Picasso Housing | Pablo Picasso, Corrida aux Personnages, June 29, 1950. Ceramic work.
Updated: Jun 22
Picasso became increasingly interested in working with clay in his later years, as it was less demanding than painting, to which he devoted great physical energy. Making ceramics allowed him to work on a smaller scale, but this gentler pace did not mean he slowed his rate of production, however; Picasso produced over 3,500 ceramic works, combining elements of his different practices, fusing painting, printmaking and sculpture
For this assignment we did some research on Ceramic Plate housings and how to properly display and protect the work without harming or placing stress onto the terracotta plate - while show-casing it.
As studies deepened with drawings and concept sketches, other important characteristic footnotes began to pronounce a bigger part into the direction of things; like, geography, origin, the history and back story which became more and more evident that Southern France would be a key element in the design and finish of the housing - as this is where Picasso worked and produced these objects.
Carefully calibrating the hand-milled dowels and their placement within the white oak ground.
Placing and securing the 5mm perplex shield over the housing/ground.
It was a suitable nudge to place the work on a white oak ground - slightly bleached - from the sun drentched summers of France.
The plate would be held in place by three hand-milled dowels crafted by our executioner Kenton Jeske with mindful attention to calculations and tolerances within the aligned composition. Each piece was made by hand to quietly connect an imperfect charm with a palm-spun plate by Picasso. They act as the grip, delicately holding the plate within the housing with the notched and carved out dado - paying close attention to torque and stress by offering malleable tolerances within these stand-offs.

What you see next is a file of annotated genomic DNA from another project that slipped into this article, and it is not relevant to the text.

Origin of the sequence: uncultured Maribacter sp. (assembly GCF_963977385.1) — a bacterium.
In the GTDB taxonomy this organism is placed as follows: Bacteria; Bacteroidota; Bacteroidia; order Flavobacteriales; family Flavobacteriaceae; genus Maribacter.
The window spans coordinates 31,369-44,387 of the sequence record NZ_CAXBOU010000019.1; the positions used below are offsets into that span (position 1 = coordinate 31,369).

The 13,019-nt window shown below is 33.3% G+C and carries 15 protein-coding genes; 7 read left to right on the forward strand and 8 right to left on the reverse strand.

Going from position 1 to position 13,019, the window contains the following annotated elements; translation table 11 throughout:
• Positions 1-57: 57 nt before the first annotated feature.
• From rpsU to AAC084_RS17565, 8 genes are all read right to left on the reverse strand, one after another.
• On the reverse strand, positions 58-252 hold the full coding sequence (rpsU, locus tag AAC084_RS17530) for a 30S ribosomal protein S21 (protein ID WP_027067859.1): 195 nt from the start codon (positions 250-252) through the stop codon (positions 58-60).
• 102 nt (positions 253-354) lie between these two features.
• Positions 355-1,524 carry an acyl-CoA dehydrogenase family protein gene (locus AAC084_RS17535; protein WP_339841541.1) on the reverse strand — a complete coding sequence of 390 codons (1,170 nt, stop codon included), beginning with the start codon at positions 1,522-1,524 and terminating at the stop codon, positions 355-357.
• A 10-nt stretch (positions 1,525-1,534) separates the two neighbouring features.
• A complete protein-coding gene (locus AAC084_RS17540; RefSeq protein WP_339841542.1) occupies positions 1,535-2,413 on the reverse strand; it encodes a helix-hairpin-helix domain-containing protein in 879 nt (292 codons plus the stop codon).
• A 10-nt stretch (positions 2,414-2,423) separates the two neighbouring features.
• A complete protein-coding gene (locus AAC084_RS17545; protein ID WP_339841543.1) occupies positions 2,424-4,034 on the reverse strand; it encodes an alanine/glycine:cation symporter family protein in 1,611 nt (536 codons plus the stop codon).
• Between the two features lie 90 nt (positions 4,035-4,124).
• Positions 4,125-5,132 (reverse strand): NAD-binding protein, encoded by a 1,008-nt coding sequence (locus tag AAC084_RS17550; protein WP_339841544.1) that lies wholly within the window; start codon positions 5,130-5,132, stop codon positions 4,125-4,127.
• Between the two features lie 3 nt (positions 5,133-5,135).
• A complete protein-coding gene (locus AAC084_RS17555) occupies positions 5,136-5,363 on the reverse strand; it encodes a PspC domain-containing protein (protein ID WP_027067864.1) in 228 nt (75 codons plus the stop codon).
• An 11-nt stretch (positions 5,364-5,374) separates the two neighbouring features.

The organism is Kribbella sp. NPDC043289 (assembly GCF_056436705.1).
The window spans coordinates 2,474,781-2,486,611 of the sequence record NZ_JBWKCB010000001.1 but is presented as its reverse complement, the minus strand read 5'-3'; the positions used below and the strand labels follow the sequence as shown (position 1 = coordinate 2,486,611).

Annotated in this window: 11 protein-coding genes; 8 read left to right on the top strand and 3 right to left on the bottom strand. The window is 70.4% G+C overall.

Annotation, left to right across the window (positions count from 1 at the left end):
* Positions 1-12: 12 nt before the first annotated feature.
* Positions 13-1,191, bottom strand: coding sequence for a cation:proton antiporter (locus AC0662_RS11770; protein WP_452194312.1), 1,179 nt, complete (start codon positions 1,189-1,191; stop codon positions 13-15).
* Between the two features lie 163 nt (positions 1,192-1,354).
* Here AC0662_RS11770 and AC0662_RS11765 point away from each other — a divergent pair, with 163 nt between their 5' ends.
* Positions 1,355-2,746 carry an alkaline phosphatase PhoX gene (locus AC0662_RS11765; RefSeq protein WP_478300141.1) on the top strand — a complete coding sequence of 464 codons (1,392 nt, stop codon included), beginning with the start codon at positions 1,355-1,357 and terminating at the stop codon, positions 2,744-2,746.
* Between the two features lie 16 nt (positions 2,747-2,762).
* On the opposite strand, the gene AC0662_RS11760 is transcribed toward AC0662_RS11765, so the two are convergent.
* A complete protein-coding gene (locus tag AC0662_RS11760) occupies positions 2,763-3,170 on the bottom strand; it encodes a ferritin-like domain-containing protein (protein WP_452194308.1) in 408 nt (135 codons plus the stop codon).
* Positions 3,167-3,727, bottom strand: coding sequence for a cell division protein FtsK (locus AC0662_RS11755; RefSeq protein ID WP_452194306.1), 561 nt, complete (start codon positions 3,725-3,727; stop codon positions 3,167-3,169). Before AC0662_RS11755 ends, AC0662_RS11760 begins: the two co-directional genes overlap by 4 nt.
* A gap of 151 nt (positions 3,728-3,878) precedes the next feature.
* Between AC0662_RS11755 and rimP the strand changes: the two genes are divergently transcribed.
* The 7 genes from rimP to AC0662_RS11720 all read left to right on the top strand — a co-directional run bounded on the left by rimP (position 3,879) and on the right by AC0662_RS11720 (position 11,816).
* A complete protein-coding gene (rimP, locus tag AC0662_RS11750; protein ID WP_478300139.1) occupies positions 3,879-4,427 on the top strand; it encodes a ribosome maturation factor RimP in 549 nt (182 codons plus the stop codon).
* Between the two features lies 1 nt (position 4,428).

These Stand-offs were bleached and finished to the same degree as the ground - to ensure the devices disappeared allowing the Object to garner the spot-light.
Kenton placing the components together for the final list.
From there we build a front loader with enough gapping to support a clear 5mm perplex shield, protecting the work from UVLight, dust and possible touching and handling.
It seems to me that it is often the artists who alter the storyline of their histories, by doing something fresh and taking us all to a different place from which to view everything else - that is transforming.
Housings, mountings and frames play an important role in this as well - to pull back and allow the work to radiate and not the other way around.